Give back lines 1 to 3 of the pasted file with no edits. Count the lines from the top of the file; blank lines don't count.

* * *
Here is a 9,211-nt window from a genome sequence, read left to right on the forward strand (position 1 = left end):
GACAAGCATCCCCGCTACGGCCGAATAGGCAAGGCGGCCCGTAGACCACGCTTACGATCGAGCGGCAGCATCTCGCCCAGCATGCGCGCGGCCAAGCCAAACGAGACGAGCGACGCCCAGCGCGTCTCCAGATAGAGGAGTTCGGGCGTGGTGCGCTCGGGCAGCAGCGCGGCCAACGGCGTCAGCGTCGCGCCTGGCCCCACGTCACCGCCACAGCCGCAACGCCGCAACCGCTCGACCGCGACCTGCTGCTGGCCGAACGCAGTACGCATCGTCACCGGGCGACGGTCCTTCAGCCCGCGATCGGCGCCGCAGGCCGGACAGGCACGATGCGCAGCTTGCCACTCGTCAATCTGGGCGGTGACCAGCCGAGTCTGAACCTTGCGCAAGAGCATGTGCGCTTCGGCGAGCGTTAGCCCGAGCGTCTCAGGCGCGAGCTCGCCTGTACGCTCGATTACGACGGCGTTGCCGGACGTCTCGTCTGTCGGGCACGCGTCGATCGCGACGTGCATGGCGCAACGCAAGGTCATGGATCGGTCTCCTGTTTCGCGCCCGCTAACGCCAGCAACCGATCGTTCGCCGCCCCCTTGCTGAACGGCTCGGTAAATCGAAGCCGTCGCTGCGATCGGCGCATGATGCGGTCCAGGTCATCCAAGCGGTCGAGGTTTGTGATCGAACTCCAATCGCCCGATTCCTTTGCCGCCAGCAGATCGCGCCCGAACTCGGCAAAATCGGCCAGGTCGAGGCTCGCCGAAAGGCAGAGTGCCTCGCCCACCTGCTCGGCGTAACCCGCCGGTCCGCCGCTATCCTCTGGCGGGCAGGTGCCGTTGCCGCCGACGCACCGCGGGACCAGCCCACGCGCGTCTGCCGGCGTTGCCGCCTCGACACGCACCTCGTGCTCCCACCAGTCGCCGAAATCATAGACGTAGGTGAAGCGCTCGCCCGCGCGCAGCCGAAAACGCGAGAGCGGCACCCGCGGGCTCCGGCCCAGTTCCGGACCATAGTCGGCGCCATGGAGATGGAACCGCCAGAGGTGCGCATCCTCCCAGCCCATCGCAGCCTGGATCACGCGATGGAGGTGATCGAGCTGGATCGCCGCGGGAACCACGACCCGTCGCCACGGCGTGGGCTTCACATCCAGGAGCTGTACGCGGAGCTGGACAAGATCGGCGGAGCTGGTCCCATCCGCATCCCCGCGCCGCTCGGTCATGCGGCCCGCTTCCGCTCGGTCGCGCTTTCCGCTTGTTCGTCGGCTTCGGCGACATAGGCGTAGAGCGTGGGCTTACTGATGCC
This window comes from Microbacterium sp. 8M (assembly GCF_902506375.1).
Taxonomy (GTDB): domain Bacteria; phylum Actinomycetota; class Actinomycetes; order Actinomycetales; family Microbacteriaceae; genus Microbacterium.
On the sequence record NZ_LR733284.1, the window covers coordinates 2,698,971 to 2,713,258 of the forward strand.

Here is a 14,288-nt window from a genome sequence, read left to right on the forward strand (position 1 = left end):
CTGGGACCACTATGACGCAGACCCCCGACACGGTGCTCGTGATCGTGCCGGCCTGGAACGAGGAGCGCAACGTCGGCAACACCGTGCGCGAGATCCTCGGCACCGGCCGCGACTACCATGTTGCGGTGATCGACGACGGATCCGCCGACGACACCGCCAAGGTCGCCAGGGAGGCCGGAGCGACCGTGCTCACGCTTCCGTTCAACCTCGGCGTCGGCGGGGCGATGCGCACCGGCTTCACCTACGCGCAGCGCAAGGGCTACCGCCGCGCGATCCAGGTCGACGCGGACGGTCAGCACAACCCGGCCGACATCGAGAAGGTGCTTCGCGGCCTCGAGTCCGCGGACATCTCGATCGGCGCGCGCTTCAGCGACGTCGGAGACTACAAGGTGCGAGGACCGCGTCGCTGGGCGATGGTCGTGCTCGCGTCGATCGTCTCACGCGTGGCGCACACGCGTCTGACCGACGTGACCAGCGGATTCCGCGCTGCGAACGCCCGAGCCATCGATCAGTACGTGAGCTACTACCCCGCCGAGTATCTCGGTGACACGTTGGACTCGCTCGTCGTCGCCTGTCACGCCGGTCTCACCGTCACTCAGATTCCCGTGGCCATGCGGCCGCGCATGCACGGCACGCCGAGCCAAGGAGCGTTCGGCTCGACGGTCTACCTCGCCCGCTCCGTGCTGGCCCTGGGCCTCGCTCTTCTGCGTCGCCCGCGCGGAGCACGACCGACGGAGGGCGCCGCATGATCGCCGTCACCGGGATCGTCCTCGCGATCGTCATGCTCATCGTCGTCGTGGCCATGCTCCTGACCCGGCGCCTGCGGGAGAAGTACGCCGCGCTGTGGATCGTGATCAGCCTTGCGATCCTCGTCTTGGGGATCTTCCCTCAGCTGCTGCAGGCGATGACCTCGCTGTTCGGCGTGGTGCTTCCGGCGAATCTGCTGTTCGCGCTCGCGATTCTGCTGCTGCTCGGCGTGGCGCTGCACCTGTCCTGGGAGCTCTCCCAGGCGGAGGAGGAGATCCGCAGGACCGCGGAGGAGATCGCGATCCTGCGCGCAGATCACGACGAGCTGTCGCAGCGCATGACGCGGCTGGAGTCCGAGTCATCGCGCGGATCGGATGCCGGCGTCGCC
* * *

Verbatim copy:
Here is a 9,211-nt window from a genome sequence, read left to right on the forward strand (position 1 = left end):
GACAAGCATCCCCGCTACGGCCGAATAGGCAAGGCGGCCCGTAGACCACGCTTACGATCGAGCGGCAGCATCTCGCCCAGCATGCGCGCGGCCAAGCCAAACGAGACGAGCGACGCCCAGCGCGTCTCCAGATAGAGGAGTTCGGGCGTGGTGCGCTCGGGCAGCAGCGCGGCCAACGGCGTCAGCGTCGCGCCTGGCCCCACGTCACCGCCACAGCCGCAACGCCGCAACCGCTCGACCGCGACCTGCTGCTGGCCGAACGCAGTACGCATCGTCACCGGGCGACGGTCCTTCAGCCCGCGATCGGCGCCGCAGGCCGGACAGGCACGATGCGCAGCTTGCCACTCGTCAATCTGGGCGGTGACCAGCCGAGTCTGAACCTTGCGCAAGAGCATGTGCGCTTCGGCGAGCGTTAGCCCGAGCGTCTCAGGCGCGAGCTCGCCTGTACGCTCGATTACGACGGCGTTGCCGGACGTCTCGTCTGTCGGGCACGCGTCGATCGCGACGTGCATGGCGCAACGCAAGGTCATGGATCGGTCTCCTGTTTCGCGCCCGCTAACGCCAGCAACCGATCGTTCGCCGCCCCCTTGCTGAACGGCTCGGTAAATCGAAGCCGTCGCTGCGATCGGCGCATGATGCGGTCCAGGTCATCCAAGCGGTCGAGGTTTGTGATCGAACTCCAATCGCCCGATTCCTTTGCCGCCAGCAGATCGCGCCCGAACTCGGCAAAATCGGCCAGGTCGAGGCTCGCCGAAAGGCAGAGTGCCTCGCCCACCTGCTCGGCGTAACCCGCCGGTCCGCCGCTATCCTCTGGCGGGCAGGTGCCGTTGCCGCCGACGCACCGCGGGACCAGCCCACGCGCGTCTGCCGGCGTTGCCGCCTCGACACGCACCTCGTGCTCCCACCAGTCGCCGAAATCATAGACGTAGGTGAAGCGCTCGCCCGCGCGCAGCCGAAAACGCGAGAGCGGCACCCGCGGGCTCCGGCCCAGTTCCGGACCATAGTCGGCGCCATGGAGATGGAACCGCCAGAGGTGCGCATCCTCCCAGCCCATCGCAGCCTGGATCACGCGATGGAGGTGATCGAGCTGGATCGCCGCGGGAACCACGACCCGTCGCCACGGCGTGGGCTTCACATCCAGGAGCTGTACGCGGAGCTGGACAAGATCGGCGGAGCTGGTCCCATCCGCATCCCCGCGCCGCTCGGTCATGCGGCCCGCTTCCGCTCGGTCGCGCTTTCCGCTTGTTCGTCGGCTTCGGCGACATAGGCGTAGAGCGTGGGCTTACTGATGCC
This window comes from Microbacterium sp. 8M (assembly GCF_902506375.1).